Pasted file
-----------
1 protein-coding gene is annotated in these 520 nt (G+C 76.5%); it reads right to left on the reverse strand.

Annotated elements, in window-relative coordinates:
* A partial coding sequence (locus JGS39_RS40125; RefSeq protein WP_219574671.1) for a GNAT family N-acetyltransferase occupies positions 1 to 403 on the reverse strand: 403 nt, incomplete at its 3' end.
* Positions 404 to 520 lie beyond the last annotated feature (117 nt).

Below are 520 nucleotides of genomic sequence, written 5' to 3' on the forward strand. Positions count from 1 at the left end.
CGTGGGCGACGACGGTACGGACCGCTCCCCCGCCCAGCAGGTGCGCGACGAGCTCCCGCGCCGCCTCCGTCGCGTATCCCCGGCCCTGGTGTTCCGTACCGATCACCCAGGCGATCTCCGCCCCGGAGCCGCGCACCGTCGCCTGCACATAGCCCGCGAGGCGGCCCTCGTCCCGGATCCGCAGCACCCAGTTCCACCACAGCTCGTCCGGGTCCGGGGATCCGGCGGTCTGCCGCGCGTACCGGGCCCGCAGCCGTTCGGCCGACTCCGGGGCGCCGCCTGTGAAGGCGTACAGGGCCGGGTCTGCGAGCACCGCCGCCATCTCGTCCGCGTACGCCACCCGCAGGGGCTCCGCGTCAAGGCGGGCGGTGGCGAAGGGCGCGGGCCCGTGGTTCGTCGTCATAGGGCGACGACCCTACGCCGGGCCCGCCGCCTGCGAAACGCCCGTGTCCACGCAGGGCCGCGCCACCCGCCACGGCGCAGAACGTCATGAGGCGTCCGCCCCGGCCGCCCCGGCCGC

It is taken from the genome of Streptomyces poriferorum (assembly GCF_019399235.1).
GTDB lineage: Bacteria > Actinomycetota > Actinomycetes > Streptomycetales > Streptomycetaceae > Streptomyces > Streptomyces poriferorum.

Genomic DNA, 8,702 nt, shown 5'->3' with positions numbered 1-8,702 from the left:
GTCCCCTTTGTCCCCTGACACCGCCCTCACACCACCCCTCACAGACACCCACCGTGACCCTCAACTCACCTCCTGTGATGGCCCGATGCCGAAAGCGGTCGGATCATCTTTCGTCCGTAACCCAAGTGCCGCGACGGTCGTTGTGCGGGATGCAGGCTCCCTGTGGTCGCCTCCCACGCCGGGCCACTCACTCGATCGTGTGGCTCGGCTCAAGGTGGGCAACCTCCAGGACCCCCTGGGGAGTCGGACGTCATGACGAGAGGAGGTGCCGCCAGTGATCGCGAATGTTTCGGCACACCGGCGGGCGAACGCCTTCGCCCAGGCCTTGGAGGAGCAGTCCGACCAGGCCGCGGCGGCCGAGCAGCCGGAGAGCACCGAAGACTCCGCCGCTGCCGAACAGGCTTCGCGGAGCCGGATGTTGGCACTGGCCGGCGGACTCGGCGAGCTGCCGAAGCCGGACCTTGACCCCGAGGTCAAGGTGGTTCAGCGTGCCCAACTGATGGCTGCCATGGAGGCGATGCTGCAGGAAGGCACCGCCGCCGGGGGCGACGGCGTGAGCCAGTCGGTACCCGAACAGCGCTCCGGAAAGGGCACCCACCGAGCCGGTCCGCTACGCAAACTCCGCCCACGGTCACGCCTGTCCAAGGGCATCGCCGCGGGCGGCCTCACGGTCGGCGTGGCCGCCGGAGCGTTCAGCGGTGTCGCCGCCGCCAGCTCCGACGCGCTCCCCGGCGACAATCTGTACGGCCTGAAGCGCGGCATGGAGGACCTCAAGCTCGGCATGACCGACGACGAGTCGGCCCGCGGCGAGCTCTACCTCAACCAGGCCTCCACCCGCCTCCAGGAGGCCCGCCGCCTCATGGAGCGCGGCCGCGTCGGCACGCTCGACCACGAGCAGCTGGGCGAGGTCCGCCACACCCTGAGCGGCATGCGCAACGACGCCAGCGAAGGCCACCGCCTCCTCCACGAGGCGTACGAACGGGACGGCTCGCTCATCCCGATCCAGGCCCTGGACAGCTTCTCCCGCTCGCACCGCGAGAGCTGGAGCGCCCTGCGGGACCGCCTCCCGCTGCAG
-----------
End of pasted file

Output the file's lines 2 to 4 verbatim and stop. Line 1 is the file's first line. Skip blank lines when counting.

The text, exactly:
Annotated elements, in window-relative coordinates:
* A partial coding sequence (locus JGS39_RS40125; RefSeq protein WP_219574671.1) for a GNAT family N-acetyltransferase occupies positions 1 to 403 on the reverse strand: 403 nt, incomplete at its 3' end.
* Positions 404 to 520 lie beyond the last annotated feature (117 nt).